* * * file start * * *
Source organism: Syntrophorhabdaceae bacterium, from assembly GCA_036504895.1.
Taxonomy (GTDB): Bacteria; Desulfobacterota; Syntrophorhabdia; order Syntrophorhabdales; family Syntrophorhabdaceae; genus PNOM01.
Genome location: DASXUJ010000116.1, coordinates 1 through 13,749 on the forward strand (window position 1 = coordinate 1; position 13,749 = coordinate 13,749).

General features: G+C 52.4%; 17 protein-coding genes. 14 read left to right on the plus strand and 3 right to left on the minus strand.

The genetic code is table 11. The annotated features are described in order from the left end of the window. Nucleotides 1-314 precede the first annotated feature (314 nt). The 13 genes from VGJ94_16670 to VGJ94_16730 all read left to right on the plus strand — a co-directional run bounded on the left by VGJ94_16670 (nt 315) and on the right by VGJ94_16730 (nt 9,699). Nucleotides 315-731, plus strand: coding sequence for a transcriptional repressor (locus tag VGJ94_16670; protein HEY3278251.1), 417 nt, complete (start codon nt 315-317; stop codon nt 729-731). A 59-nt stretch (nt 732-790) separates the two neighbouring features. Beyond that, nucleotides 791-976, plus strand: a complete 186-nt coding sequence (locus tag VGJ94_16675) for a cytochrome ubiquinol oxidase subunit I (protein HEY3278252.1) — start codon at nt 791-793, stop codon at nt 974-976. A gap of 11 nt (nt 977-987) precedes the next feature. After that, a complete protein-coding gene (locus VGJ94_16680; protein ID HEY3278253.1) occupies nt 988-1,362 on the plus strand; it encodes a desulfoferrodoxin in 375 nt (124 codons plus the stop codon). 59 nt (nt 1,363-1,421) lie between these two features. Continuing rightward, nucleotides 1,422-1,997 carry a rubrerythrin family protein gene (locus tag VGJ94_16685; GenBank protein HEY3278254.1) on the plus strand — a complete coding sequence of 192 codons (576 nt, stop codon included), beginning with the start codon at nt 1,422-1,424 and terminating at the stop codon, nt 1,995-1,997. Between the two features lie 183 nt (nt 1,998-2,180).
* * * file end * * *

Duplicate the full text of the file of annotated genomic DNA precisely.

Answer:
Source organism: Syntrophorhabdaceae bacterium, from assembly GCA_036504895.1.
Taxonomy (GTDB): Bacteria; Desulfobacterota; Syntrophorhabdia; order Syntrophorhabdales; family Syntrophorhabdaceae; genus PNOM01.
Genome location: DASXUJ010000116.1, coordinates 1 through 13,749 on the forward strand (window position 1 = coordinate 1; position 13,749 = coordinate 13,749).

General features: G+C 52.4%; 17 protein-coding genes. 14 read left to right on the plus strand and 3 right to left on the minus strand.

The genetic code is table 11. The annotated features are described in order from the left end of the window. Nucleotides 1-314 precede the first annotated feature (314 nt). The 13 genes from VGJ94_16670 to VGJ94_16730 all read left to right on the plus strand — a co-directional run bounded on the left by VGJ94_16670 (nt 315) and on the right by VGJ94_16730 (nt 9,699). Nucleotides 315-731, plus strand: coding sequence for a transcriptional repressor (locus tag VGJ94_16670; protein HEY3278251.1), 417 nt, complete (start codon nt 315-317; stop codon nt 729-731). A 59-nt stretch (nt 732-790) separates the two neighbouring features. Beyond that, nucleotides 791-976, plus strand: a complete 186-nt coding sequence (locus tag VGJ94_16675) for a cytochrome ubiquinol oxidase subunit I (protein HEY3278252.1) — start codon at nt 791-793, stop codon at nt 974-976. A gap of 11 nt (nt 977-987) precedes the next feature. After that, a complete protein-coding gene (locus VGJ94_16680; protein ID HEY3278253.1) occupies nt 988-1,362 on the plus strand; it encodes a desulfoferrodoxin in 375 nt (124 codons plus the stop codon). 59 nt (nt 1,363-1,421) lie between these two features. Continuing rightward, nucleotides 1,422-1,997 carry a rubrerythrin family protein gene (locus tag VGJ94_16685; GenBank protein HEY3278254.1) on the plus strand — a complete coding sequence of 192 codons (576 nt, stop codon included), beginning with the start codon at nt 1,422-1,424 and terminating at the stop codon, nt 1,995-1,997. Between the two features lie 183 nt (nt 1,998-2,180).